Event Title

Frivolous Societies: Realism and Corruption in Henry James’s and Edith Wharton’s Lives and Novels

College

College of Arts and Sciences

Department

Department of English

Honors Thesis Committee

Leslie Bickford, Ph.D.; Kelly Richardson, Ph.D.; and Gloria Jones, Ph.D.

Location

West Center, Room 219

Start Date

21-4-2017 1:30 PM

Description

Literary realism draws unquestionable New Historical ties. To read a novel or story with intent of depicting life as it truly is, it is practically impossible not to draw on the history surrounding the time and plot of the story. These stories beg the reader to compare their own lives with the lives of the characters. Such is the case with the works of Henry James and Edith Wharton. Both realist writers of the 19th and 20th century, these authors focused on the perils of upper class society. James and Wharton, themselves being members of the aristocracy, seemed to have no problem representing the superficial and nefarious aspects of their lives. Forming a close friendship throughout their life, Wharton and James bonded through their mockery of society. Edith Wharton, in talking about her writing once said, “A frivolous society can acquire dramatic significance only through what its frivolity destroys." The duo created stories with similar themes and motifs and even characters, Wharton even naming one of her characters after one of his. James’ Portrait of a Lady and Wharton’s Age of Innocence particularly play off of each other in their representations of the time periods. Henry James and Edith Wharton use realism to create a stark commentary on societal corruption and demonstrate the battle between duty and free will that they themselves faced in their own lives.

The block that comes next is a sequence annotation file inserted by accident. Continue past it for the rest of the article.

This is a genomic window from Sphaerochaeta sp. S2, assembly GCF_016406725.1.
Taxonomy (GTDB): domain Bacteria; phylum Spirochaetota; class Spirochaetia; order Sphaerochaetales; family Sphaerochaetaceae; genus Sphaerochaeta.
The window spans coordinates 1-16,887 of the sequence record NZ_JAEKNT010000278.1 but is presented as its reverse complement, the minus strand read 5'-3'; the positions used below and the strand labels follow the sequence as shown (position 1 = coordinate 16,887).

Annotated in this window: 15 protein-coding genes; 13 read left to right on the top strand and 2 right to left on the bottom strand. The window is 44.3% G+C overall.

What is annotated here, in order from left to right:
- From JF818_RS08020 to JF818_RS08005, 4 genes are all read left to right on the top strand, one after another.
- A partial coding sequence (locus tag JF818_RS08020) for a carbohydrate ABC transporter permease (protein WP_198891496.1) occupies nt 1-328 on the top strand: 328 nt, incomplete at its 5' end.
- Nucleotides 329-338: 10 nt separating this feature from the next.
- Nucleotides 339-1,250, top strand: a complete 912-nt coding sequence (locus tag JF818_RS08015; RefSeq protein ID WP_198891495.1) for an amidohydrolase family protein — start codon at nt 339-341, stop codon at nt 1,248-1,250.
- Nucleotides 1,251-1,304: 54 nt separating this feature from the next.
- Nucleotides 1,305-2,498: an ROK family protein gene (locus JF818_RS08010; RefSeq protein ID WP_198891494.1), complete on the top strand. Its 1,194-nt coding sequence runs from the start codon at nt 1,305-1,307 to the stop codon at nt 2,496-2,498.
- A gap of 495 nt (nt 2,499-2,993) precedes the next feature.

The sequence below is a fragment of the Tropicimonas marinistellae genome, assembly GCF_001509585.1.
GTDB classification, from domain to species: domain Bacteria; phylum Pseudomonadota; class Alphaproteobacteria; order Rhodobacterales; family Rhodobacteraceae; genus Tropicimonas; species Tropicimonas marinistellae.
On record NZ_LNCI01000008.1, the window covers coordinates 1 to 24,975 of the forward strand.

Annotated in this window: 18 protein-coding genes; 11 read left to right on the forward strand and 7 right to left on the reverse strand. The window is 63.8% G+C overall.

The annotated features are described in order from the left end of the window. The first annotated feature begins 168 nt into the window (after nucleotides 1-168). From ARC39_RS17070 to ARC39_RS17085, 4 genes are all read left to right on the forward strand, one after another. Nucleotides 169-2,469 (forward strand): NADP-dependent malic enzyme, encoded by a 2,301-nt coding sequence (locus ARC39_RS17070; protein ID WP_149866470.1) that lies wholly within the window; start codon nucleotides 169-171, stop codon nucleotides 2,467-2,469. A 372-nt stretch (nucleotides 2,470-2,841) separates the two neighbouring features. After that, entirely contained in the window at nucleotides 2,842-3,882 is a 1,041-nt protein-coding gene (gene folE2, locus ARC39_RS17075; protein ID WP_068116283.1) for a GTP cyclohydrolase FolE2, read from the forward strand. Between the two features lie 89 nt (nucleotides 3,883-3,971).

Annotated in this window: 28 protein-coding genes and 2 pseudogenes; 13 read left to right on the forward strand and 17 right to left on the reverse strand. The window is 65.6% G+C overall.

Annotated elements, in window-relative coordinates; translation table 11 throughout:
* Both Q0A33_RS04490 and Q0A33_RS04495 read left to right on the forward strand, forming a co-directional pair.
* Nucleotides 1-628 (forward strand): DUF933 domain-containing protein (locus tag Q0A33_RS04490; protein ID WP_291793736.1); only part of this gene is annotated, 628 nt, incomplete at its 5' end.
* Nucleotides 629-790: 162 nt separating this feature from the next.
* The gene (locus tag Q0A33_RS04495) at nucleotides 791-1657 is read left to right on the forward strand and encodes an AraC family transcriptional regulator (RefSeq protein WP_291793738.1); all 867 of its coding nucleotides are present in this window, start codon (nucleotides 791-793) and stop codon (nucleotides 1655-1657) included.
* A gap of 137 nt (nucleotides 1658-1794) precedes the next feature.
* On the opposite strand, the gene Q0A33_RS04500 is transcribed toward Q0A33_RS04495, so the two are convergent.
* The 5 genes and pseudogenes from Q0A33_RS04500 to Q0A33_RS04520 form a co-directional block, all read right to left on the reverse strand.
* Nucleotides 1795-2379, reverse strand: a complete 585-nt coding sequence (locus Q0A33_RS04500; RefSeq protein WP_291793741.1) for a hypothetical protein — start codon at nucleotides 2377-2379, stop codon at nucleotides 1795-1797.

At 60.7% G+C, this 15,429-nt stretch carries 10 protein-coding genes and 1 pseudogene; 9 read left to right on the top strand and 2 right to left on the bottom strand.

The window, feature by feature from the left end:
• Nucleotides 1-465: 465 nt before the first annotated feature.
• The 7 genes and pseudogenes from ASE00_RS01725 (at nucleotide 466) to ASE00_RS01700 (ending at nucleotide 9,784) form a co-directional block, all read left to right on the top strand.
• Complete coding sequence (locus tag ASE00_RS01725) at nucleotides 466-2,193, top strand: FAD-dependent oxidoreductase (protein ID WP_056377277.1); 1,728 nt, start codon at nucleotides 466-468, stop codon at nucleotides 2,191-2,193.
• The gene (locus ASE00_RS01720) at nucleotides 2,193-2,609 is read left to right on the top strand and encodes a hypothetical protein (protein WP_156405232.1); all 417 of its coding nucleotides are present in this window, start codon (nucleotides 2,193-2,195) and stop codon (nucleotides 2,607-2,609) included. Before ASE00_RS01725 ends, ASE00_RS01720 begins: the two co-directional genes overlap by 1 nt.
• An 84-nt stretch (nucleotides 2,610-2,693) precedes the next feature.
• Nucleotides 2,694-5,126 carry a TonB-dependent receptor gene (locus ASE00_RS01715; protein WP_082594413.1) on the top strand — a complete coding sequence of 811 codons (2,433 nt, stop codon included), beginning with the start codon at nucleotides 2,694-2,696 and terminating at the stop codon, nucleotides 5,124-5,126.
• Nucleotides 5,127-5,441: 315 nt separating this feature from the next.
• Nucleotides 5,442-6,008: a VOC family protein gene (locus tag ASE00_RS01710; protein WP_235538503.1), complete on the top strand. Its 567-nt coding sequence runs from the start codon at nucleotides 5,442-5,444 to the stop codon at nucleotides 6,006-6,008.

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Apr 21st, 1:30 PM

Frivolous Societies: Realism and Corruption in Henry James’s and Edith Wharton’s Lives and Novels

West Center, Room 219

Literary realism draws unquestionable New Historical ties. To read a novel or story with intent of depicting life as it truly is, it is practically impossible not to draw on the history surrounding the time and plot of the story. These stories beg the reader to compare their own lives with the lives of the characters. Such is the case with the works of Henry James and Edith Wharton. Both realist writers of the 19th and 20th century, these authors focused on the perils of upper class society. James and Wharton, themselves being members of the aristocracy, seemed to have no problem representing the superficial and nefarious aspects of their lives. Forming a close friendship throughout their life, Wharton and James bonded through their mockery of society. Edith Wharton, in talking about her writing once said, “A frivolous society can acquire dramatic significance only through what its frivolity destroys." The duo created stories with similar themes and motifs and even characters, Wharton even naming one of her characters after one of his. James’ Portrait of a Lady and Wharton’s Age of Innocence particularly play off of each other in their representations of the time periods. Henry James and Edith Wharton use realism to create a stark commentary on societal corruption and demonstrate the battle between duty and free will that they themselves faced in their own lives.